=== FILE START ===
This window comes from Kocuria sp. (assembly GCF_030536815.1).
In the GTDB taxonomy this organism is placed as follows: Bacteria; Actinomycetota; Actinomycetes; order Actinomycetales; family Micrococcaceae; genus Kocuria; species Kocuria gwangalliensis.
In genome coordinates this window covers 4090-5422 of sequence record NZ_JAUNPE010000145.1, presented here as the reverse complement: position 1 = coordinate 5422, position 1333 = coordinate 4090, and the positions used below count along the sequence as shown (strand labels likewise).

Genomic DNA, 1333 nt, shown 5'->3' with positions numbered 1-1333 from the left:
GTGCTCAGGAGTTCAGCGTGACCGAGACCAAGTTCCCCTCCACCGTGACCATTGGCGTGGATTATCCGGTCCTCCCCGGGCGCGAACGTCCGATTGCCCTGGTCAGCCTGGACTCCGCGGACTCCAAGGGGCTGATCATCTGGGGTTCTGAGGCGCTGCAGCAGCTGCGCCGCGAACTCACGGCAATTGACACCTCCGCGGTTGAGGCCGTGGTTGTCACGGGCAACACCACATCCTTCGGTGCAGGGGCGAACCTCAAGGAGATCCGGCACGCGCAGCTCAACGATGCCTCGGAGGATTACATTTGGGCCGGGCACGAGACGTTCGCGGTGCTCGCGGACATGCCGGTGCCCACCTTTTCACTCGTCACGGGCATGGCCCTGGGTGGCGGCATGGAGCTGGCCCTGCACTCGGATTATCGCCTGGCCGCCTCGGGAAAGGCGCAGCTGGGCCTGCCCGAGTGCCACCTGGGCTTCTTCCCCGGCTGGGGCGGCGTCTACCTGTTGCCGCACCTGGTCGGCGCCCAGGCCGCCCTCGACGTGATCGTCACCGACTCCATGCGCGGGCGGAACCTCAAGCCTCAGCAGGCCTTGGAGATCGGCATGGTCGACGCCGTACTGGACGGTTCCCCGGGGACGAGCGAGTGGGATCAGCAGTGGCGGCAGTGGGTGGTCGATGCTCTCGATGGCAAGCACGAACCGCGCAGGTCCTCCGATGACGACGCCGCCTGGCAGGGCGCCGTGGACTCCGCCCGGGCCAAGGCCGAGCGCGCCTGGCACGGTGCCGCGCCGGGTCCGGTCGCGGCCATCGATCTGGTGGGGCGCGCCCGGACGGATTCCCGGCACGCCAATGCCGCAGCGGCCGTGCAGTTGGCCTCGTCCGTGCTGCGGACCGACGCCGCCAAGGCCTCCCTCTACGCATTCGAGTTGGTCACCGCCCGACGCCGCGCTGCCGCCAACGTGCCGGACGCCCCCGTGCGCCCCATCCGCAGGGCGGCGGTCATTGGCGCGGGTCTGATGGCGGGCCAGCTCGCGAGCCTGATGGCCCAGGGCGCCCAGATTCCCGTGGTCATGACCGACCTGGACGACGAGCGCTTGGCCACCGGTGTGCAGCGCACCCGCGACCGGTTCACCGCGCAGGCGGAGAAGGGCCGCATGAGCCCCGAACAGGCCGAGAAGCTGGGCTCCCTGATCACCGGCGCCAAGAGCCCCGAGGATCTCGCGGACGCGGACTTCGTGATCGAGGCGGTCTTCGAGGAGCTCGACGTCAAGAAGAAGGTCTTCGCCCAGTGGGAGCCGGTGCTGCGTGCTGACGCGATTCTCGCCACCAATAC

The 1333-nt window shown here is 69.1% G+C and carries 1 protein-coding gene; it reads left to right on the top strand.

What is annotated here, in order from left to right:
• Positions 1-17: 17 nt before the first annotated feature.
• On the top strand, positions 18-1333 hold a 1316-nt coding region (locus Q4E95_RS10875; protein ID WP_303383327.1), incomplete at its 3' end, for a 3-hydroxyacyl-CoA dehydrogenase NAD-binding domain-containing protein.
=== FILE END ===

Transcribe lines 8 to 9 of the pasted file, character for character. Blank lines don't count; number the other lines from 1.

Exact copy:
• Positions 1-17: 17 nt before the first annotated feature.
• On the top strand, positions 18-1333 hold a 1316-nt coding region (locus Q4E95_RS10875; protein ID WP_303383327.1), incomplete at its 3' end, for a 3-hydroxyacyl-CoA dehydrogenase NAD-binding domain-containing protein.